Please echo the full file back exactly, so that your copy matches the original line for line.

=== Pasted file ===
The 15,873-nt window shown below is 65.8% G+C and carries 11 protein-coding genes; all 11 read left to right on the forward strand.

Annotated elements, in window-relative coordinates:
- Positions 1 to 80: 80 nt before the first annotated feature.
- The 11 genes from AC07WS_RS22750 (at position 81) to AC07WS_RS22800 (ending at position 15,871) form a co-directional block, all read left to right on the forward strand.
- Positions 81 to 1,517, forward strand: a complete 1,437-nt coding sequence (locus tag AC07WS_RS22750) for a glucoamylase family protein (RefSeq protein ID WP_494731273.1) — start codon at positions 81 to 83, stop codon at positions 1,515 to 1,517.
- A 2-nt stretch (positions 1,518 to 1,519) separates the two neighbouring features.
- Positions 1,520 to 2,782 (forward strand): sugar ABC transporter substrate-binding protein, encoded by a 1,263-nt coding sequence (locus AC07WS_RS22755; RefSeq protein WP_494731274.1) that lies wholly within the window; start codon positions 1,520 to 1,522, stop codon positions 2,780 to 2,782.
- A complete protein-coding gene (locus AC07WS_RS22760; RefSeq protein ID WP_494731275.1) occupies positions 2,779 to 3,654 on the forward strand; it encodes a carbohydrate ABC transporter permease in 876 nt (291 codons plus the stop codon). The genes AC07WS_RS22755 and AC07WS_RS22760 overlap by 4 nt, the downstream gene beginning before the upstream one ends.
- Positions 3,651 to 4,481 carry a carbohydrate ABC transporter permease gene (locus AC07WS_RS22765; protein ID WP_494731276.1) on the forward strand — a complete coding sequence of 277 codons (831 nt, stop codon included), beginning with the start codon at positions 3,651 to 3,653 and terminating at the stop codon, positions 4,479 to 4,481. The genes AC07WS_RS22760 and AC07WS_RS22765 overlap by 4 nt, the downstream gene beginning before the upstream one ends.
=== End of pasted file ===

The 15,873-nt window shown below is 65.8% G+C and carries 11 protein-coding genes; all 11 read left to right on the forward strand.

Annotated elements, in window-relative coordinates:
- Positions 1 to 80: 80 nt before the first annotated feature.
- The 11 genes from AC07WS_RS22750 (at position 81) to AC07WS_RS22800 (ending at position 15,871) form a co-directional block, all read left to right on the forward strand.
- Positions 81 to 1,517, forward strand: a complete 1,437-nt coding sequence (locus tag AC07WS_RS22750) for a glucoamylase family protein (RefSeq protein ID WP_494731273.1) — start codon at positions 81 to 83, stop codon at positions 1,515 to 1,517.
- A 2-nt stretch (positions 1,518 to 1,519) separates the two neighbouring features.
- Positions 1,520 to 2,782 (forward strand): sugar ABC transporter substrate-binding protein, encoded by a 1,263-nt coding sequence (locus AC07WS_RS22755; RefSeq protein WP_494731274.1) that lies wholly within the window; start codon positions 1,520 to 1,522, stop codon positions 2,780 to 2,782.
- A complete protein-coding gene (locus AC07WS_RS22760; RefSeq protein ID WP_494731275.1) occupies positions 2,779 to 3,654 on the forward strand; it encodes a carbohydrate ABC transporter permease in 876 nt (291 codons plus the stop codon). The genes AC07WS_RS22755 and AC07WS_RS22760 overlap by 4 nt, the downstream gene beginning before the upstream one ends.
- Positions 3,651 to 4,481 carry a carbohydrate ABC transporter permease gene (locus AC07WS_RS22765; protein ID WP_494731276.1) on the forward strand — a complete coding sequence of 277 codons (831 nt, stop codon included), beginning with the start codon at positions 3,651 to 3,653 and terminating at the stop codon, positions 4,479 to 4,481. The genes AC07WS_RS22760 and AC07WS_RS22765 overlap by 4 nt, the downstream gene beginning before the upstream one ends.